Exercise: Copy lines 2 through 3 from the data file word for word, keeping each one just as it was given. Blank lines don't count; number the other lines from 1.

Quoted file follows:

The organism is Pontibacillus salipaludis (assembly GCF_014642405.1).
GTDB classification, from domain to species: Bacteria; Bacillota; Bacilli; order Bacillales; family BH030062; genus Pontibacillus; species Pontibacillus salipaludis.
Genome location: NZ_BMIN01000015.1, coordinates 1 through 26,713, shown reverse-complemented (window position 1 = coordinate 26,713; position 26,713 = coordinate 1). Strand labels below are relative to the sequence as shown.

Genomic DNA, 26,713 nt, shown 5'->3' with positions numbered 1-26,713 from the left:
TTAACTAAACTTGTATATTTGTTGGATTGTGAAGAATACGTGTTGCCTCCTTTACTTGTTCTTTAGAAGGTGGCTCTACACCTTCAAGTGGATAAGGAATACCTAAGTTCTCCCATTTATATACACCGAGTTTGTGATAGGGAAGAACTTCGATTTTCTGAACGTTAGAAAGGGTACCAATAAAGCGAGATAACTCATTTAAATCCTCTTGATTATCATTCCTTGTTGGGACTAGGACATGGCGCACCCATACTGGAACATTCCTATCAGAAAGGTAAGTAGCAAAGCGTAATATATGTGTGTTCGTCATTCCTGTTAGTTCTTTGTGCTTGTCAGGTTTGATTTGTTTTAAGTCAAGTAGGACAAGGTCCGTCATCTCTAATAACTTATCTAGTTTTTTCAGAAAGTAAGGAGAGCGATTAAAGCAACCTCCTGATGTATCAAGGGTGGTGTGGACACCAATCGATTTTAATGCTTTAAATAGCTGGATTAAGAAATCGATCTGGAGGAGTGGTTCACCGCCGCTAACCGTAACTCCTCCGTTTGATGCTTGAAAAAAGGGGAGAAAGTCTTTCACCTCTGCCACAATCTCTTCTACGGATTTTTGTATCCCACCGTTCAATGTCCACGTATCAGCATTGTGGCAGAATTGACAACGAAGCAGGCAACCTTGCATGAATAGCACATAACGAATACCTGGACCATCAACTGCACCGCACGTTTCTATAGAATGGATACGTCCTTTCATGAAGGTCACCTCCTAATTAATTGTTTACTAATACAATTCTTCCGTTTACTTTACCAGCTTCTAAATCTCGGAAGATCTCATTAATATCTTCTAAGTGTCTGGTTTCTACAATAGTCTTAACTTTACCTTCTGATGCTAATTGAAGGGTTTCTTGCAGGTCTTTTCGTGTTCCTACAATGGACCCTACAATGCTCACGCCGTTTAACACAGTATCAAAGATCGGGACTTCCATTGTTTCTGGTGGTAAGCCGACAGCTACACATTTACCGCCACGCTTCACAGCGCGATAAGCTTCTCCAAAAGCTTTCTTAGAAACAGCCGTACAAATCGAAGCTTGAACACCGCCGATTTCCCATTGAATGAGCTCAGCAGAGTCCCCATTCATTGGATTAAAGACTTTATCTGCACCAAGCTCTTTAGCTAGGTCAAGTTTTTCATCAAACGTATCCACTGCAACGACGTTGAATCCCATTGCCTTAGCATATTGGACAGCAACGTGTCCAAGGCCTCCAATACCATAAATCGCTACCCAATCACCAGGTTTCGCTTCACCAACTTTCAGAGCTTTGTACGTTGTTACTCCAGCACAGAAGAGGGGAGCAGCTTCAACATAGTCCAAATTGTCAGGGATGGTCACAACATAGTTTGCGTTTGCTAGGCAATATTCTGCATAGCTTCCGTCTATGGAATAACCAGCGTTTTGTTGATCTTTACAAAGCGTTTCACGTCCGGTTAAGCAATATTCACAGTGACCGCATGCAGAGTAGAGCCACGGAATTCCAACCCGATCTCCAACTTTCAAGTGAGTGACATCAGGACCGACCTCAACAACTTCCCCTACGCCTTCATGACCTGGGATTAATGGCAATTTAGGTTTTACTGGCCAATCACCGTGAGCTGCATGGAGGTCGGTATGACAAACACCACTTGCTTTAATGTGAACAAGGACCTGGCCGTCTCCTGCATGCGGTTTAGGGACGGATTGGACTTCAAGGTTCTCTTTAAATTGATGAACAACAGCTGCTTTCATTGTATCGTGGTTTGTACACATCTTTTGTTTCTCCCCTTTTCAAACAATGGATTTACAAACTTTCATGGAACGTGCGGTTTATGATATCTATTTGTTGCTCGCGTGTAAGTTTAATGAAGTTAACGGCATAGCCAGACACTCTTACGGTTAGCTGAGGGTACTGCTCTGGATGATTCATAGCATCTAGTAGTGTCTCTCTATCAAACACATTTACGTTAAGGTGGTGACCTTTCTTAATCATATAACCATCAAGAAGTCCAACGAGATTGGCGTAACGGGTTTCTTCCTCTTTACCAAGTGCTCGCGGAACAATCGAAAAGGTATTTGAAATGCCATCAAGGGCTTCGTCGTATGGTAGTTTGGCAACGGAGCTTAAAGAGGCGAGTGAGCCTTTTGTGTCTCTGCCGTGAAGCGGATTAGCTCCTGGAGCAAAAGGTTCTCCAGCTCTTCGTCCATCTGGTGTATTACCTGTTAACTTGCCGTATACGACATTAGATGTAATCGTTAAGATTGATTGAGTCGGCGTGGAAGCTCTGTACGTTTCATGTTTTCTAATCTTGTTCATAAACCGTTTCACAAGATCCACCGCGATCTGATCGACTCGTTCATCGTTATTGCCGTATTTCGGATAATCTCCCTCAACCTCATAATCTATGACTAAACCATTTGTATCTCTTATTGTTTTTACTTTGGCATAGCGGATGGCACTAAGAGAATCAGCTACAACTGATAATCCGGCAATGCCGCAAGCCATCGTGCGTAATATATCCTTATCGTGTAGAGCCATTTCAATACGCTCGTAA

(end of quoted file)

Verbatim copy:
GTDB classification, from domain to species: Bacteria; Bacillota; Bacilli; order Bacillales; family BH030062; genus Pontibacillus; species Pontibacillus salipaludis.
Genome location: NZ_BMIN01000015.1, coordinates 1 through 26,713, shown reverse-complemented (window position 1 = coordinate 26,713; position 26,713 = coordinate 1). Strand labels below are relative to the sequence as shown.